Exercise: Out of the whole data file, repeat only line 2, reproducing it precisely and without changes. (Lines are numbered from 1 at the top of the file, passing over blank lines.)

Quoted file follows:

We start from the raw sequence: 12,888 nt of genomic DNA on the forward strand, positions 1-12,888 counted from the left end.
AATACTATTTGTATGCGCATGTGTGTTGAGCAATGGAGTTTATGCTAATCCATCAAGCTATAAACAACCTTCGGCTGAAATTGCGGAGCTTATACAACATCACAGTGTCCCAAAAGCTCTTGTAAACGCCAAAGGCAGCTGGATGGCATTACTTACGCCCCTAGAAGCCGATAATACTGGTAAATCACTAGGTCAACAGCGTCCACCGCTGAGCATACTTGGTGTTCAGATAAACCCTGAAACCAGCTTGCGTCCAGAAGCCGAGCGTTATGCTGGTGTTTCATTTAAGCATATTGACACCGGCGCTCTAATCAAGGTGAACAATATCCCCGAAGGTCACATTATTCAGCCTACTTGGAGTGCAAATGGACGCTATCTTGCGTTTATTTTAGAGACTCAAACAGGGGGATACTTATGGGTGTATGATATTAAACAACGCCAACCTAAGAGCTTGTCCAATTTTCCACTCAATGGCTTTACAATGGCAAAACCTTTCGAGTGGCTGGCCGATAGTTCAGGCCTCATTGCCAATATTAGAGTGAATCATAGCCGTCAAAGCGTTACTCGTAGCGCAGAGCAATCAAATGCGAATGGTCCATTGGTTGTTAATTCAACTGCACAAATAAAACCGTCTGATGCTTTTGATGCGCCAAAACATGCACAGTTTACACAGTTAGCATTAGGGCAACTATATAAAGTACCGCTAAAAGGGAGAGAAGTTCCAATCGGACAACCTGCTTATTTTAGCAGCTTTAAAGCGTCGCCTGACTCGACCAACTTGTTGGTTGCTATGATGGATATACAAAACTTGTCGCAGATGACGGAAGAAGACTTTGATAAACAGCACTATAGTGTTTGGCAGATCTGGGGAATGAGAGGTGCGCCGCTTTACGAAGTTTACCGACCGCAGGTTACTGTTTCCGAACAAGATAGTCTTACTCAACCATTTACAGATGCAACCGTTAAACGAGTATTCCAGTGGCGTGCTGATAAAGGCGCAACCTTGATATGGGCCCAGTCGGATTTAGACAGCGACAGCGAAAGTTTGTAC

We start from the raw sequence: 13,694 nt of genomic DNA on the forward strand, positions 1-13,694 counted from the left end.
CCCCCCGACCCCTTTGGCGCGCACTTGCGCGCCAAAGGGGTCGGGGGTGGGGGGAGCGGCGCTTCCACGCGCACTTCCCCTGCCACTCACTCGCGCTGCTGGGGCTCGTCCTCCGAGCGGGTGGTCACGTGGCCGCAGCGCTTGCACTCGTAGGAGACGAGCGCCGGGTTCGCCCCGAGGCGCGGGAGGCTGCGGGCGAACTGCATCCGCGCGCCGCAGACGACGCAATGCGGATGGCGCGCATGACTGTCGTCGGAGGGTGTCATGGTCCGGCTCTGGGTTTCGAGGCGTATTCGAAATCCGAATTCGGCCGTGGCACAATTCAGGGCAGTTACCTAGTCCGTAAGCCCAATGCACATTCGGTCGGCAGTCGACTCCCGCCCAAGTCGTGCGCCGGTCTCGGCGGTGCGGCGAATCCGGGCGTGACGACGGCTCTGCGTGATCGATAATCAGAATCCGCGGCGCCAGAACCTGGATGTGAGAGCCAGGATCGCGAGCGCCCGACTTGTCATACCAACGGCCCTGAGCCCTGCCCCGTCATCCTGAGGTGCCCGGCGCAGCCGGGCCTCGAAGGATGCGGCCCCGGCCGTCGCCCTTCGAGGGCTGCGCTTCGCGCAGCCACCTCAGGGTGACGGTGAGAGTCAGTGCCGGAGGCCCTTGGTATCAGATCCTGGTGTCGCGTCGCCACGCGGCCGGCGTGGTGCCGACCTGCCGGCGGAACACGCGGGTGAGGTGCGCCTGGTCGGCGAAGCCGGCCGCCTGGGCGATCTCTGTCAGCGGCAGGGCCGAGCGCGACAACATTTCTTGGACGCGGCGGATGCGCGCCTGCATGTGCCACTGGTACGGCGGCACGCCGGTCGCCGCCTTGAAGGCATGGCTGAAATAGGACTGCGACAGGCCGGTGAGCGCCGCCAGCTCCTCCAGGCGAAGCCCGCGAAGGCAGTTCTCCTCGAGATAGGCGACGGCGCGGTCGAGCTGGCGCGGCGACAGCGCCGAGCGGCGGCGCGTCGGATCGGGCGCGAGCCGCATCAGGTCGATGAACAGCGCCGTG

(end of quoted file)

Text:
AATACTATTTGTATGCGCATGTGTGTTGAGCAATGGAGTTTATGCTAATCCATCAAGCTATAAACAACCTTCGGCTGAAATTGCGGAGCTTATACAACATCACAGTGTCCCAAAAGCTCTTGTAAACGCCAAAGGCAGCTGGATGGCATTACTTACGCCCCTAGAAGCCGATAATACTGGTAAATCACTAGGTCAACAGCGTCCACCGCTGAGCATACTTGGTGTTCAGATAAACCCTGAAACCAGCTTGCGTCCAGAAGCCGAGCGTTATGCTGGTGTTTCATTTAAGCATATTGACACCGGCGCTCTAATCAAGGTGAACAATATCCCCGAAGGTCACATTATTCAGCCTACTTGGAGTGCAAATGGACGCTATCTTGCGTTTATTTTAGAGACTCAAACAGGGGGATACTTATGGGTGTATGATATTAAACAACGCCAACCTAAGAGCTTGTCCAATTTTCCACTCAATGGCTTTACAATGGCAAAACCTTTCGAGTGGCTGGCCGATAGTTCAGGCCTCATTGCCAATATTAGAGTGAATCATAGCCGTCAAAGCGTTACTCGTAGCGCAGAGCAATCAAATGCGAATGGTCCATTGGTTGTTAATTCAACTGCACAAATAAAACCGTCTGATGCTTTTGATGCGCCAAAACATGCACAGTTTACACAGTTAGCATTAGGGCAACTATATAAAGTACCGCTAAAAGGGAGAGAAGTTCCAATCGGACAACCTGCTTATTTTAGCAGCTTTAAAGCGTCGCCTGACTCGACCAACTTGTTGGTTGCTATGATGGATATACAAAACTTGTCGCAGATGACGGAAGAAGACTTTGATAAACAGCACTATAGTGTTTGGCAGATCTGGGGAATGAGAGGTGCGCCGCTTTACGAAGTTTACCGACCGCAGGTTACTGTTTCCGAACAAGATAGTCTTACTCAACCATTTACAGATGCAACCGTTAAACGAGTATTCCAGTGGCGTGCTGATAAAGGCGCAACCTTGATATGGGCCCAGTCGGATTTAGACAGCGACAGCGAAAGTTTGTAC